Title: Dynamics Lead, Microsoft New Zealand
Twitter handle: @KeirSGarrett
How long have you been in your current role? 16 months
What business technology issue is your organisation focusing on?
Within the Dynamics business we remain focused on reinventing productivity and business process for the modern enterprise through a strong synergy linking three pillars Cloud Platform – (Azure), Productivity (Office 365) and Business Apps (Dynamics).
We continue to deliver solutions that are mobile, trusted, natural, intelligent and collaborative, empowering individuals to achieve more in their business roles, and allowing organisations to realise greater success.
Above all, we remain committed to our strategic prioritisation of business processes that drive customer engagement.
What are your interests away from work?
Multisport adventure racing, ultra-marathons and trail running. I also love cooking and entertaining.
What are you reading at the moment?
I have a few books on the go, depending on my mood and energy levels.
Running Past Midnight by Molly Sheridan – A friend’s book on her experiences on ultra-marathon races around the world
Singularity is Near by Ray Kurzweil – All about the time to come when humans transcend biology – an interesting and slow read !!!
Thrive by Ariana Huffington – An all-round inspiring woman!
Read more: ‘The best CIOs will be the CEOs of tomorrow’
It’s kind of a funny one. My dad always told me people judge you on your shoes, so I always try to wear good shoes.
However, the best advice I try to follow is: “Have the courage of your convictions”, which I understand to mean that as long as you believe in something and it doesn’t physically or morally impact others then you should not be afraid to give it a go.
I also believe today we are in a new world, the barriers to entry are being broken down no matter your gender, race or religion.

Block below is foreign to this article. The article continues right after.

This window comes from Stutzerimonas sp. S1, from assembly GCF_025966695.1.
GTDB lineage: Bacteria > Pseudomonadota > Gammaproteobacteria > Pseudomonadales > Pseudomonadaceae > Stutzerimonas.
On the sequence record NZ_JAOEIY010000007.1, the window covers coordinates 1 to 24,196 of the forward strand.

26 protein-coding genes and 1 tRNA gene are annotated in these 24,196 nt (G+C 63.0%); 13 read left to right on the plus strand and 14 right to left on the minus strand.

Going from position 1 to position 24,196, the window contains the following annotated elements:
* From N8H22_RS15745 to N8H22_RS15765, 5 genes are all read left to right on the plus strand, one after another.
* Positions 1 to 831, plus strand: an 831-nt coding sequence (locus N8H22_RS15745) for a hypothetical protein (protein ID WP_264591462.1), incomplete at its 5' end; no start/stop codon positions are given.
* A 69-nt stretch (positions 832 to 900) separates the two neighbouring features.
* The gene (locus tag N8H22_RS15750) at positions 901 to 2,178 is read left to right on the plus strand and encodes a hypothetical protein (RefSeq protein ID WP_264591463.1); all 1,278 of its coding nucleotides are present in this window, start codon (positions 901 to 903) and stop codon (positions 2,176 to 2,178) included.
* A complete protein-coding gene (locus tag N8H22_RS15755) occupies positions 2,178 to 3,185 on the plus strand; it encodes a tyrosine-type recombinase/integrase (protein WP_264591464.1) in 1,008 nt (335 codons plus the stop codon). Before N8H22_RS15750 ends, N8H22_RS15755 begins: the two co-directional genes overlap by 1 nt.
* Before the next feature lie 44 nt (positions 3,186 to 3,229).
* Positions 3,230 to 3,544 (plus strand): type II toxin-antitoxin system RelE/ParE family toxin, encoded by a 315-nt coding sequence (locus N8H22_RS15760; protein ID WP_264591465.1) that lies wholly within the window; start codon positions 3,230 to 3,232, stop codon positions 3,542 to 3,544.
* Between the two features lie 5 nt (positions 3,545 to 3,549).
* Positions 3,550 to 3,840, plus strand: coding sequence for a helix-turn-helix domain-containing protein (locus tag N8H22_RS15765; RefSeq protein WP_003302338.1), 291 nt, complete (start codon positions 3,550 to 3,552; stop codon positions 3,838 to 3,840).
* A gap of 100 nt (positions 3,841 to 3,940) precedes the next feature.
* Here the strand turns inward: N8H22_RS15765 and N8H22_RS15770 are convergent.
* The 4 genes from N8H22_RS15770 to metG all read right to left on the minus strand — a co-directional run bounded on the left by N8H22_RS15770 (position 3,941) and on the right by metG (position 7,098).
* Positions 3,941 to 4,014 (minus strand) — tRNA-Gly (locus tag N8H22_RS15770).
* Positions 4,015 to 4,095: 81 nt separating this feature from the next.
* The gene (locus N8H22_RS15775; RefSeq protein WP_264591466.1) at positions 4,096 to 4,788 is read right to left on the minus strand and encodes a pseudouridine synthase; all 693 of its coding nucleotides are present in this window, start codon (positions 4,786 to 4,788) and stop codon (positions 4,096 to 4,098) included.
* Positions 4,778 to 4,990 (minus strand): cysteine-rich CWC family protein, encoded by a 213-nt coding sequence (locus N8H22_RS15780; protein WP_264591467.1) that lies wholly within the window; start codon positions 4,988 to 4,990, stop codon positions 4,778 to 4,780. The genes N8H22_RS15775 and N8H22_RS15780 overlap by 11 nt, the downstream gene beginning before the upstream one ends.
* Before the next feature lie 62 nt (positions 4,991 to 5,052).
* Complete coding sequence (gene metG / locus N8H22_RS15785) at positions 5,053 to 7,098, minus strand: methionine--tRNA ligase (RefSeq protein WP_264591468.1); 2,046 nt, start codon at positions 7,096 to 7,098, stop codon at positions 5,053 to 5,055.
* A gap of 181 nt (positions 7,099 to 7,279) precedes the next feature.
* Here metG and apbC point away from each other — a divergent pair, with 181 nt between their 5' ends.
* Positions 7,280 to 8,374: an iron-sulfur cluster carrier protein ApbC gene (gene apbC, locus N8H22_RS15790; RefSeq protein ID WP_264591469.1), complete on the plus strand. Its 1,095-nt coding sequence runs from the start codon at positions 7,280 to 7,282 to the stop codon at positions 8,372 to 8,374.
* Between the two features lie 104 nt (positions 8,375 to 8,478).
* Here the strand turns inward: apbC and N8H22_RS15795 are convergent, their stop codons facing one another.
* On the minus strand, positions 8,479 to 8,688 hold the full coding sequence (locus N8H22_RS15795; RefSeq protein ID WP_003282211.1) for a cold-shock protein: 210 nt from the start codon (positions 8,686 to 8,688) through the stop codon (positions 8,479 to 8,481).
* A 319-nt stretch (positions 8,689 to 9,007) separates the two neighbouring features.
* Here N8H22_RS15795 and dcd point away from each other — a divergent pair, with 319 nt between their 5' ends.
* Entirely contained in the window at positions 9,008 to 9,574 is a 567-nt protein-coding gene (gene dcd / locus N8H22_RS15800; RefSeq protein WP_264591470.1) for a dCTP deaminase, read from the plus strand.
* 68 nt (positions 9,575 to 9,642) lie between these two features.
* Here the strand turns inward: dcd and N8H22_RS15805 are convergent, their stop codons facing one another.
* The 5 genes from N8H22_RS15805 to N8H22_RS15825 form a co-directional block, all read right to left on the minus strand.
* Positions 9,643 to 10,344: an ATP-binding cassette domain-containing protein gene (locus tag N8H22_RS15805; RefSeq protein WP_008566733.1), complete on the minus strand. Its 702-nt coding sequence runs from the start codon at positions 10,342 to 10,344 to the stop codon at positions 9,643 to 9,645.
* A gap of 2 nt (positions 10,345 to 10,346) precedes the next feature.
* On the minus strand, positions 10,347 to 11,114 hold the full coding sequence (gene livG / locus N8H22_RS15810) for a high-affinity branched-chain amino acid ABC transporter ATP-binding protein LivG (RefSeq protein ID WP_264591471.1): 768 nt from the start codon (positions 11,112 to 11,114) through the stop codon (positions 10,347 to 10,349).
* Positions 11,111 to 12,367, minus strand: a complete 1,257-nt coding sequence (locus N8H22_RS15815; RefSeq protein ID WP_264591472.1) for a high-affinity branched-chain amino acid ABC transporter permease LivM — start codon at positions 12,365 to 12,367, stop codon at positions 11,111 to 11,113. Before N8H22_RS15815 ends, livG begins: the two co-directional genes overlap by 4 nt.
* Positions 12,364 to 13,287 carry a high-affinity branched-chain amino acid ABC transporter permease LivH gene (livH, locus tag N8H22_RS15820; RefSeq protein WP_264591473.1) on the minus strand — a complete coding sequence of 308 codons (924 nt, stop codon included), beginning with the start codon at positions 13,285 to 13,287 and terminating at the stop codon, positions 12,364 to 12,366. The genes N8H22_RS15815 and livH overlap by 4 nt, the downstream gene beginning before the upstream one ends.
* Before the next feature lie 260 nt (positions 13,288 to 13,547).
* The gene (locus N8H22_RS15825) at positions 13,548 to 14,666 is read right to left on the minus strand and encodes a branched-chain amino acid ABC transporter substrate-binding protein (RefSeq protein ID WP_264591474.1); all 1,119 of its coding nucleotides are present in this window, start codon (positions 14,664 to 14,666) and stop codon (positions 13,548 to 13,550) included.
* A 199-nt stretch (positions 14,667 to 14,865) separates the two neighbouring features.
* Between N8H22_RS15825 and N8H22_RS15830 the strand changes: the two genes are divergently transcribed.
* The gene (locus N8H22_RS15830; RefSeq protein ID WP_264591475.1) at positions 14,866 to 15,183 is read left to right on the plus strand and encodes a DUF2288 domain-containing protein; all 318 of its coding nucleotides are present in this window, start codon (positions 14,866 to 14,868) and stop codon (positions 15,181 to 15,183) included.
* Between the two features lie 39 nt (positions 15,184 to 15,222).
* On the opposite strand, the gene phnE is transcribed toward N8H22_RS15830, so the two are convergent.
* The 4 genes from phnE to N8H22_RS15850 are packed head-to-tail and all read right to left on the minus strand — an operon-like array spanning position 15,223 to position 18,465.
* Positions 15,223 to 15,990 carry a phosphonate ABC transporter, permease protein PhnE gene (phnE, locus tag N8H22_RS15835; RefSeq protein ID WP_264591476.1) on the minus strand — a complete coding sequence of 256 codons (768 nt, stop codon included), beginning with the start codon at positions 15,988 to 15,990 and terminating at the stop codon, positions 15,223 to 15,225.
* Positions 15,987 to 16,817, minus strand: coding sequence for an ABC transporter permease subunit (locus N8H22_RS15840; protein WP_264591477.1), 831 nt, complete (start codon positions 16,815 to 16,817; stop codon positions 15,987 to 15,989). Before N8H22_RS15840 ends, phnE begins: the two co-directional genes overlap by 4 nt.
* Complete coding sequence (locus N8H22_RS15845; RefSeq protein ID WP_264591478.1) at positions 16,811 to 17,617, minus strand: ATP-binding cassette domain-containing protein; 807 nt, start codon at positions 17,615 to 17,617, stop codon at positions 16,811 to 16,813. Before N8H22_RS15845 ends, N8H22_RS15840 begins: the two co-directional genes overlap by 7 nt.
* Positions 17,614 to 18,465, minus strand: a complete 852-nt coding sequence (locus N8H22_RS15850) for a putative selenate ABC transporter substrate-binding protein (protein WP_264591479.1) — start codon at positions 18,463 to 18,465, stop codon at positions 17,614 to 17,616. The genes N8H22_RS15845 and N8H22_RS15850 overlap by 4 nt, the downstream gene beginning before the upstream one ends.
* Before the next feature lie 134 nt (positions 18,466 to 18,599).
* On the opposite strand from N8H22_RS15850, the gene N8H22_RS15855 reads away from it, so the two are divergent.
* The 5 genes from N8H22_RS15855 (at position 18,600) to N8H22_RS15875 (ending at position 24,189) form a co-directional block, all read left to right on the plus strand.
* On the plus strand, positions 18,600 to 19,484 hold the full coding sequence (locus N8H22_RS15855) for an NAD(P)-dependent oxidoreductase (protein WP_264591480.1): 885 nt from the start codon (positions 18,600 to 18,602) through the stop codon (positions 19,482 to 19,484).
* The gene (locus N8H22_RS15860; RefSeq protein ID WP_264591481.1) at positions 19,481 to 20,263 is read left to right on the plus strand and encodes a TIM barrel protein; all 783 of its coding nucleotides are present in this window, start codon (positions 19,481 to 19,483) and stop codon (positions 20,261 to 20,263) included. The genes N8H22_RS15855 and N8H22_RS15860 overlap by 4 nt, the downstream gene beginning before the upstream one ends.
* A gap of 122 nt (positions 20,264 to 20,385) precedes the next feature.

Individuals are far more assertive and recognise they can stand up in their own right and forge their way through sheer hard work, confidence and capability. I definitely impart that approach to my children (five teenage girls). Unfortunately, there will always be prejudices and bias but organisations and individuals are far better equipped to mitigate the impact of this.
We talk a lot more about innovation, agility, business strategy growth and alignment, whereas 15 years ago we were far more obsessed with P&L, balance sheets, reporting and the state of the economy.
Professionally, who do you admire most?
Dr Jacob Bronowski, who died in 1974. He wrote the Ascent of Man, it would seem that Singularity picks up where he let off. This man was a genius a mathematician, biologist and a historian of science.
Having said that, I have led an interesting life and met many people along the way, read many books, listened to many a speech all have left an impression that I can draw on as needed.Read more: How I became a CIO: Jason Millett and Kevin Angland share their journey
How long have you been working in IT? Over 20 years.
If you weren't working in IT, what would you be doing?
Keeping my dad’s advice in mind, I expect I would be a shoemaker. Also, competing in multisport or ultra-marathons in obscure places all around the world.
What was your first job?
I had my first job at the very young age of seven, when I would earn pocket money for helping the milkman deliver milk on his float.
At high school I worked as a check-out person at Safeways in the UK.
My first job after school was working as an account payable clerk at the British Broadcasting Corporation.
What's the best thing about working with IT executives?
The best thing is the ever evolving nature of the industry. Today it is at a very different point to where it was 10 or 15 years ago. We talk a lot more about innovation, agility, business strategy growth and alignment, whereas 15 years ago we were far more obsessed with P&L, balance sheets, reporting and the state of the economy. We seem to have lifted our eyes to focus on the more important and exciting things.Read more: Multi-speed IT needs multi-speed CIOs
Can you share one key pointer for managing global teams?
It is important for teams to get back to an understanding of how true collaboration can benefit the outputs of teams. At Microsoft, the ethos of collaboration and its impact on business transformation is alive and well, and we are executing it well within the company. Outside this company, it seems to be a concept that people think they know but in my view it is rarely done well.
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